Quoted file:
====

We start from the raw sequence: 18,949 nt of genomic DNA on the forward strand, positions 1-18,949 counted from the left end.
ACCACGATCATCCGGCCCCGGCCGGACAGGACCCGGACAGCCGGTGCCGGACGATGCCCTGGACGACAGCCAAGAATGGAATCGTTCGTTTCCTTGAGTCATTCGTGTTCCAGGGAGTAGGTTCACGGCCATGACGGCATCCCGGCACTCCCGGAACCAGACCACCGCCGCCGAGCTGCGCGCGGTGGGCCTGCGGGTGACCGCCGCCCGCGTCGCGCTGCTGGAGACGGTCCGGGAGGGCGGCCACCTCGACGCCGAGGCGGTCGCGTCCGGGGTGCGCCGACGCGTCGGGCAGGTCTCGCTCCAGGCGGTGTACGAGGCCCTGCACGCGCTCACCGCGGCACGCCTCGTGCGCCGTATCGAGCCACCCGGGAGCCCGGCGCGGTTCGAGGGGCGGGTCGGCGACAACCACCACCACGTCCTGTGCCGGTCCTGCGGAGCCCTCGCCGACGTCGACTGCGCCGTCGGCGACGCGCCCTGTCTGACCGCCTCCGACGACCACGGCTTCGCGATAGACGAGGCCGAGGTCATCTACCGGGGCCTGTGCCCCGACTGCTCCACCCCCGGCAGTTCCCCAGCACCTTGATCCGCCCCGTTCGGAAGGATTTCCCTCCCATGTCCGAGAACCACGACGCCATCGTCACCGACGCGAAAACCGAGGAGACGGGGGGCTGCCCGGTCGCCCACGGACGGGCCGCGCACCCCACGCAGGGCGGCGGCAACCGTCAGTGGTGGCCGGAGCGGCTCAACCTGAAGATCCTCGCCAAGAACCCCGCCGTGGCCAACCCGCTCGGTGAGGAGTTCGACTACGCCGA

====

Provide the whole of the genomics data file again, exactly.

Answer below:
We start from the raw sequence: 18,949 nt of genomic DNA on the forward strand, positions 1-18,949 counted from the left end.
ACCACGATCATCCGGCCCCGGCCGGACAGGACCCGGACAGCCGGTGCCGGACGATGCCCTGGACGACAGCCAAGAATGGAATCGTTCGTTTCCTTGAGTCATTCGTGTTCCAGGGAGTAGGTTCACGGCCATGACGGCATCCCGGCACTCCCGGAACCAGACCACCGCCGCCGAGCTGCGCGCGGTGGGCCTGCGGGTGACCGCCGCCCGCGTCGCGCTGCTGGAGACGGTCCGGGAGGGCGGCCACCTCGACGCCGAGGCGGTCGCGTCCGGGGTGCGCCGACGCGTCGGGCAGGTCTCGCTCCAGGCGGTGTACGAGGCCCTGCACGCGCTCACCGCGGCACGCCTCGTGCGCCGTATCGAGCCACCCGGGAGCCCGGCGCGGTTCGAGGGGCGGGTCGGCGACAACCACCACCACGTCCTGTGCCGGTCCTGCGGAGCCCTCGCCGACGTCGACTGCGCCGTCGGCGACGCGCCCTGTCTGACCGCCTCCGACGACCACGGCTTCGCGATAGACGAGGCCGAGGTCATCTACCGGGGCCTGTGCCCCGACTGCTCCACCCCCGGCAGTTCCCCAGCACCTTGATCCGCCCCGTTCGGAAGGATTTCCCTCCCATGTCCGAGAACCACGACGCCATCGTCACCGACGCGAAAACCGAGGAGACGGGGGGCTGCCCGGTCGCCCACGGACGGGCCGCGCACCCCACGCAGGGCGGCGGCAACCGTCAGTGGTGGCCGGAGCGGCTCAACCTGAAGATCCTCGCCAAGAACCCCGCCGTGGCCAACCCGCTCGGTGAGGAGTTCGACTACGCCGA